tion in, 69; under totalitarian con-
trols, 65

Education: as agency of status mobility,
71-72; attitudes toward, in India, 190-
191; and commitment, 139; in de-
veloping areas, 72; expansion of, 72;
and industry, 150; levels of, 71; and
nationalism, 336; in transitional so-
cieties, 71; vocational, 105
Egypt, 241

Elisabethville, 357

Elites: managerial, 358; technical, 71
Ellora, 268

Ends, valuation of, 107

Engel's Law, 205

England, 25n, 186, 197, 213, 226-227, 229,
238-240, 244, 255, 256-257, 258, 263,
270, 275, 354, 356
English language, 184, 257
Entrepreneurs, 45, 234-237, 363; bazaar,
337-339; goals of, 98; need of, for
labor, 98; political, 326, 332-334, 338-
339, 341-347, 355; private, 326, 333;
rewards of, 98; social roles of, 97; types
of, 91

Equity, 68
Eskimos, 204

Europe, 240; medieval, 220, 222, 229;
Southern, 216; Western, 229-230, 235
Expatriate firms, 342, 344

Factory system, 14–15

Family and kinship, 313, 336; as agen-
cies of change, 66-67; and bazaar
economies, 337-338; characteristics,
313-314; in commitment to wage work,
67, 324; and control of money, 324-
325; corporate and noncorporate kin-
ship, 315-316; in East Africa, 322, 324;
fractured kinship, 322-323; in Gua-
temala, 316; in India, 264-266; in in-
dustrialization, 314-317, 363; joint
family, 227-228; in Kenya, 355; among
the Mossi, 115; norms, 67; nuclear
family, 317-319; paternal domination,
319-320; in Puerto Rico, 151, 168;
role of, in commitment, 67, 324, 354;
strains on, 66-67; in successful adapta-
tion to wage work, 317; systems, 66,
67, 130; traditional, decline of, 300-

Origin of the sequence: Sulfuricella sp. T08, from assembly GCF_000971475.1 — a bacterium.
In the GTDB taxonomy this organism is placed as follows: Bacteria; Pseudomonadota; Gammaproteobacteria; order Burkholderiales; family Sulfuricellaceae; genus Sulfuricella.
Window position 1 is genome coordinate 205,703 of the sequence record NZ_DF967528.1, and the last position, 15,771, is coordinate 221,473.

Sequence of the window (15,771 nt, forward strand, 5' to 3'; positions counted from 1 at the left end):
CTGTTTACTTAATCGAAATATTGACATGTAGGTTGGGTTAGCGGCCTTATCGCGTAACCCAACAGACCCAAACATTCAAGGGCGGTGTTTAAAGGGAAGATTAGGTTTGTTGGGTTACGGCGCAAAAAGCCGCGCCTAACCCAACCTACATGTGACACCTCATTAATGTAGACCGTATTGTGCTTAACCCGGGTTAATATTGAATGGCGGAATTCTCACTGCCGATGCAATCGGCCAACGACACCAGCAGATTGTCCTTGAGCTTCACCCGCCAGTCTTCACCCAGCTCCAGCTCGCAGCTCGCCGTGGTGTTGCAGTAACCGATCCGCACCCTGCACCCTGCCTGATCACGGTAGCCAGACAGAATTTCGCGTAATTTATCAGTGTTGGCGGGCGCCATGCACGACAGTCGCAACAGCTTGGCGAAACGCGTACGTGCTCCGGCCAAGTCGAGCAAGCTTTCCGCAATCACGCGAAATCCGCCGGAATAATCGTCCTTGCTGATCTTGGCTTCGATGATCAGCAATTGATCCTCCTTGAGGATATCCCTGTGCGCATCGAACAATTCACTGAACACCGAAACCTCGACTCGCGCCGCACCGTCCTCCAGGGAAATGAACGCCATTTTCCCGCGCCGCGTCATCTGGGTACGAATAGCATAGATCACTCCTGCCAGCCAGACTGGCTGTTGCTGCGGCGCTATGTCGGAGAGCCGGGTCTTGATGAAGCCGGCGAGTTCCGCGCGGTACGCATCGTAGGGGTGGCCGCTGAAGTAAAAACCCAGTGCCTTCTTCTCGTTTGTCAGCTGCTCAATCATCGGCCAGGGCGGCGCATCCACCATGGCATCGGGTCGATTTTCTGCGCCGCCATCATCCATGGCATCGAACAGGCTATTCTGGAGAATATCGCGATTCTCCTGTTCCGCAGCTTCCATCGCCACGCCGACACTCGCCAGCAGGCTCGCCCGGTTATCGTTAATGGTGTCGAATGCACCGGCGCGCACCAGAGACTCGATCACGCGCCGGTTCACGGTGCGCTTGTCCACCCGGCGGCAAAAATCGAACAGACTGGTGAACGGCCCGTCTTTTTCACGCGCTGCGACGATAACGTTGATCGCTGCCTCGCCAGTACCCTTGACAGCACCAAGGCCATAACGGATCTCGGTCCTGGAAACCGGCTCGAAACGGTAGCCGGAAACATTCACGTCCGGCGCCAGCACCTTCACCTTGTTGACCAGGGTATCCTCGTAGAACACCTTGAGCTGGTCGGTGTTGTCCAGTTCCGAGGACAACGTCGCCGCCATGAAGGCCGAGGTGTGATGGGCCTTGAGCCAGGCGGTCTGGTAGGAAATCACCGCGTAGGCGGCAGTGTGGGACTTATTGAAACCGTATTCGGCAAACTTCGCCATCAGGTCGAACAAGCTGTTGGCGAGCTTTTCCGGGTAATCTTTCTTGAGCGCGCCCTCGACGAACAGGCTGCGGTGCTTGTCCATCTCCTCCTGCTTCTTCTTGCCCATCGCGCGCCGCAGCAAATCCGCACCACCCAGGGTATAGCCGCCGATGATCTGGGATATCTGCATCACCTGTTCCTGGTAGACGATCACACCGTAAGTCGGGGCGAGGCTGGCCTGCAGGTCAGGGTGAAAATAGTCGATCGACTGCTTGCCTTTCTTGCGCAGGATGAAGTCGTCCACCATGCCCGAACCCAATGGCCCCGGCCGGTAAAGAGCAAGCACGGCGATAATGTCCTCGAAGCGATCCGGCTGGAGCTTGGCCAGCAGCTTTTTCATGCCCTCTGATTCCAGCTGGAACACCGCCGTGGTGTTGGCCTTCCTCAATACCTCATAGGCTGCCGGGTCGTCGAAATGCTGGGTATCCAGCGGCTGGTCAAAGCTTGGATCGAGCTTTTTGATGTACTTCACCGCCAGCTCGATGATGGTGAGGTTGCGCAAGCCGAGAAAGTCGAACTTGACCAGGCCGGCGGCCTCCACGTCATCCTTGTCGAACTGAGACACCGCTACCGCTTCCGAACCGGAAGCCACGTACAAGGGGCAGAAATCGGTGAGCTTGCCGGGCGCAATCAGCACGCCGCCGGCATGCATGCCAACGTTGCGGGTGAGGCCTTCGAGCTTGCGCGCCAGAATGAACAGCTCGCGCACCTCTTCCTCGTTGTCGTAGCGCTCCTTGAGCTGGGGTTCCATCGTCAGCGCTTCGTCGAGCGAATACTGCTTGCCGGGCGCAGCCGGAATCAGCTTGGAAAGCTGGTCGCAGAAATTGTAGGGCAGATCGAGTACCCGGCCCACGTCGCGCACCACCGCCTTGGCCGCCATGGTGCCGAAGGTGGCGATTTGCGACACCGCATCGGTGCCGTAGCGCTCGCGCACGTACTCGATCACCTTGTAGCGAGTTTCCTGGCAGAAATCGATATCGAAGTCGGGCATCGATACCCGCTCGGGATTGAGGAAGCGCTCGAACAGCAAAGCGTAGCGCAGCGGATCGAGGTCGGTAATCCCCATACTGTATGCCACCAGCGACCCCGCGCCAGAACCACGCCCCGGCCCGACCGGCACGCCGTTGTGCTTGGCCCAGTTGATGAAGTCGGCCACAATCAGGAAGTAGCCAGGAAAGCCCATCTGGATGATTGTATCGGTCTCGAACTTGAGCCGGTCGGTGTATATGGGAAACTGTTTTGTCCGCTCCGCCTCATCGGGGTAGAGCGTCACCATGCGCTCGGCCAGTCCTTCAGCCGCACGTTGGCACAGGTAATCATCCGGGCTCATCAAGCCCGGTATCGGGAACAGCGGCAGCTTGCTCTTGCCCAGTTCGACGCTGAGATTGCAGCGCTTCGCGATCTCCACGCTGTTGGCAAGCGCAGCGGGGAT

301; transformation of, 66; in West
Africa, 130

Far East, 127

Farms, in Uganda, 245; see also Agri-
culture

Feudalism, 294

Flow, process of, 31
Food, see Consumption

Ford Foundation: Foreign Area Train-
ing Fellowship Program, 173n; Inter-
national Planning Team, 271n, 272n
Foreign exchange, 211

France, 116-117
Free market, 56

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Human Relations Area Files, 82n
Ideology, of management, 40
Imperialism, see Colonialism
Incentive, to wage labor, 134
Income, and prestige goods, 205
India, 173-200, 213, 220, 222-230, 232,

233, 241, 256, 258-276, 367; Govern-
ment of, Planning Commission, 271n
Indian Economic Association, 225n
Indian Factory Labour Commission,
174n

Indian Industrial Commission, 191n
Indian Labour Year Book, 195n
Indigenous workers, 123

Industrial Relations Research Associa-
tion, 51n, 196n, 304n
Industrialism and industrialization, 92-
108, 260-263, 327-328, 332, 341, 345-
347, 348-350, 355, 360-365, 367-368;
in aristocratic tribes, 357; capital de-
velopments necessary for, 48; and com-
mitment, 356; definition of, 13; de-
velopment of, 127; geographic dis-
tance, as factor in, 357; impact of,
299; in India, 272, 275-276, 317; in-
ternal diversification in, 76; and kin-